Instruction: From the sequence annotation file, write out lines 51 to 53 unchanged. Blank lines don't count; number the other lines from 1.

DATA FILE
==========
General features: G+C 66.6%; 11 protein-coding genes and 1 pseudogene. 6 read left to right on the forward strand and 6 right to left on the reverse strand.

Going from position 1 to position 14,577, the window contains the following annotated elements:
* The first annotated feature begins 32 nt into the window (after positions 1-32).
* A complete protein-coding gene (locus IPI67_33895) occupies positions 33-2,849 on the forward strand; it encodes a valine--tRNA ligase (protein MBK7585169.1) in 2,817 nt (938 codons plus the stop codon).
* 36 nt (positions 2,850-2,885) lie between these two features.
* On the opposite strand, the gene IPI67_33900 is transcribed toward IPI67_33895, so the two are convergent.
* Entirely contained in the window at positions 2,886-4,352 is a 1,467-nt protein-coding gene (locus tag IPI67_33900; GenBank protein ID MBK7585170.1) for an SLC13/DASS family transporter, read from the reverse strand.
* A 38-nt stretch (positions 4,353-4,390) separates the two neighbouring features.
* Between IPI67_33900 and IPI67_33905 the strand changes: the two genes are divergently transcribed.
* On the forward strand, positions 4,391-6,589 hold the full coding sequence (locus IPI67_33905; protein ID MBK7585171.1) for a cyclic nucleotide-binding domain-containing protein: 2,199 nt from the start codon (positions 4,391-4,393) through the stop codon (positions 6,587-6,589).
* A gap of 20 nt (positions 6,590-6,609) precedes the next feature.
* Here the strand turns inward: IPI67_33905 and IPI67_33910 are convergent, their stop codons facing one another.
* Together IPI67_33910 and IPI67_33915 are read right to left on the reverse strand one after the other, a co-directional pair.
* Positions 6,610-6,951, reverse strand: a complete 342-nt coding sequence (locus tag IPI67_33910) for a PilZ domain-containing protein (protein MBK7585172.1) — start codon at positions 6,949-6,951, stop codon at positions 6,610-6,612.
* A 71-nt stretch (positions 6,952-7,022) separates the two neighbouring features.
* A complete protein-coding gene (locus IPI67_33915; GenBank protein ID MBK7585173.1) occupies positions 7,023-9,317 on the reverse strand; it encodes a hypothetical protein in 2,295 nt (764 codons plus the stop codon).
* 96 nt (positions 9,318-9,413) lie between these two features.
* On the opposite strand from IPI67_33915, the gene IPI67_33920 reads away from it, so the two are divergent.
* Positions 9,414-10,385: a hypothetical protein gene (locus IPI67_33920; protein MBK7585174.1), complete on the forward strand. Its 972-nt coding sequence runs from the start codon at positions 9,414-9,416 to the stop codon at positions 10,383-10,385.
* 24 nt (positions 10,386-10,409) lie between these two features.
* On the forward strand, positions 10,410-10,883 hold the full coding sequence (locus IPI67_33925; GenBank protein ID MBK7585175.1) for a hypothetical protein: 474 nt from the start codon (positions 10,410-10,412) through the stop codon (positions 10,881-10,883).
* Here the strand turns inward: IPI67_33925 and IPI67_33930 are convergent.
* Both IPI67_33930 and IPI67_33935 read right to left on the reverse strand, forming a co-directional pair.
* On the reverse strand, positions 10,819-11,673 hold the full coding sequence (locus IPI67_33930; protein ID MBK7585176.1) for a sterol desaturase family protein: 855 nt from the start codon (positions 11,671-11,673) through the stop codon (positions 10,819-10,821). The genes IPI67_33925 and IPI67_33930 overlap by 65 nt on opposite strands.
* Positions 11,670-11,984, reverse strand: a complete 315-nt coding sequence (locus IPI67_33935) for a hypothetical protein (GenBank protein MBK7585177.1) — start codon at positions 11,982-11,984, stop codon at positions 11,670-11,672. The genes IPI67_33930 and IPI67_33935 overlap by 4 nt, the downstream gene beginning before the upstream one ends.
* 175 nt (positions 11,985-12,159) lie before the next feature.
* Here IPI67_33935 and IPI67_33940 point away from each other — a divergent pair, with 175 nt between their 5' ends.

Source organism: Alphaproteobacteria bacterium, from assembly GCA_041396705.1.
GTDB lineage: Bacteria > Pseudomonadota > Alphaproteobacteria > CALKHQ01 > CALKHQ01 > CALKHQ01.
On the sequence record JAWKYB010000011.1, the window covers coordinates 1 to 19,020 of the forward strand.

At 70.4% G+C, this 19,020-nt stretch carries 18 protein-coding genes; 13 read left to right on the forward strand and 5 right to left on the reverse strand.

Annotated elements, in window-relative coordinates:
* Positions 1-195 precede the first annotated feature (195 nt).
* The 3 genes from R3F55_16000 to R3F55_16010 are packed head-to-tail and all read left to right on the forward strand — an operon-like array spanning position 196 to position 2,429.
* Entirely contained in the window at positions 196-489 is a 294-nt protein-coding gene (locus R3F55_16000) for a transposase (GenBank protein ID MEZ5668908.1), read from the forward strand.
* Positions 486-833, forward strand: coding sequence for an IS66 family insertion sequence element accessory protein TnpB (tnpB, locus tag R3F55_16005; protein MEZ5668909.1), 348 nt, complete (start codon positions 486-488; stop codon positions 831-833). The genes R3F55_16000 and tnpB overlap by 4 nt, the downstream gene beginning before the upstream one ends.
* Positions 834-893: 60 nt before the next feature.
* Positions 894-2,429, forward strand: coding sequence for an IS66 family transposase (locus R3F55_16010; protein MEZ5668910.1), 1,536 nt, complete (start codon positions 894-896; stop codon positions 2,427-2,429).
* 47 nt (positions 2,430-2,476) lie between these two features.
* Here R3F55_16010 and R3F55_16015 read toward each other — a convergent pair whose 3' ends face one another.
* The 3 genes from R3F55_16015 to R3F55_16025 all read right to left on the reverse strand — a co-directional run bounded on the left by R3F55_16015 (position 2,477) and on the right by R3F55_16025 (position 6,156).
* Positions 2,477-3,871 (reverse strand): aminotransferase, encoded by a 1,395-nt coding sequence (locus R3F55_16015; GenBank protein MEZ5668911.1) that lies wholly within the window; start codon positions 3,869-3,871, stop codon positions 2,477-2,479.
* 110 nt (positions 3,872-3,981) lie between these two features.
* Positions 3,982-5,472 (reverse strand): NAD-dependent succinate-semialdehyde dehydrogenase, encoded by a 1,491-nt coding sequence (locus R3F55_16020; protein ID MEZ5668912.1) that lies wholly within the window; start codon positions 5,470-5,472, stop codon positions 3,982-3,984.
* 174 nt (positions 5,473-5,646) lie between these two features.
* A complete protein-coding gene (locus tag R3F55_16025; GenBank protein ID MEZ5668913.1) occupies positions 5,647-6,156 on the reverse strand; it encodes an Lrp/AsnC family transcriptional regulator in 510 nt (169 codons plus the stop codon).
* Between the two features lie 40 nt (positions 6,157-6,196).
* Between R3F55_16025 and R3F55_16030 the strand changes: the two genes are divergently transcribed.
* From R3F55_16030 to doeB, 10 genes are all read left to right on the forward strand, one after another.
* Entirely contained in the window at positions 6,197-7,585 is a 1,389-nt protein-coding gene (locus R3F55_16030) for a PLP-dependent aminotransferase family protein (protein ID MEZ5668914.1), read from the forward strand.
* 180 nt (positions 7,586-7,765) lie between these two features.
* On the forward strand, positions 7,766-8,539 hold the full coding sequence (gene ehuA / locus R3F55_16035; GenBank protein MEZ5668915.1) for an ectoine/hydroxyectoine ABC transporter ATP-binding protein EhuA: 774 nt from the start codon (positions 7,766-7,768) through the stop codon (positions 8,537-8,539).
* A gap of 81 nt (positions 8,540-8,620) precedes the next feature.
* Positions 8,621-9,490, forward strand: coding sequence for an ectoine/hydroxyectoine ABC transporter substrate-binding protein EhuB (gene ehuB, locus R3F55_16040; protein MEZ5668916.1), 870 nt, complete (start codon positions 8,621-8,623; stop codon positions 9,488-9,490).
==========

* 180 nt (positions 7,586-7,765) lie between these two features.
* On the forward strand, positions 7,766-8,539 hold the full coding sequence (gene ehuA / locus R3F55_16035; GenBank protein MEZ5668915.1) for an ectoine/hydroxyectoine ABC transporter ATP-binding protein EhuA: 774 nt from the start codon (positions 7,766-7,768) through the stop codon (positions 8,537-8,539).
* A gap of 81 nt (positions 8,540-8,620) precedes the next feature.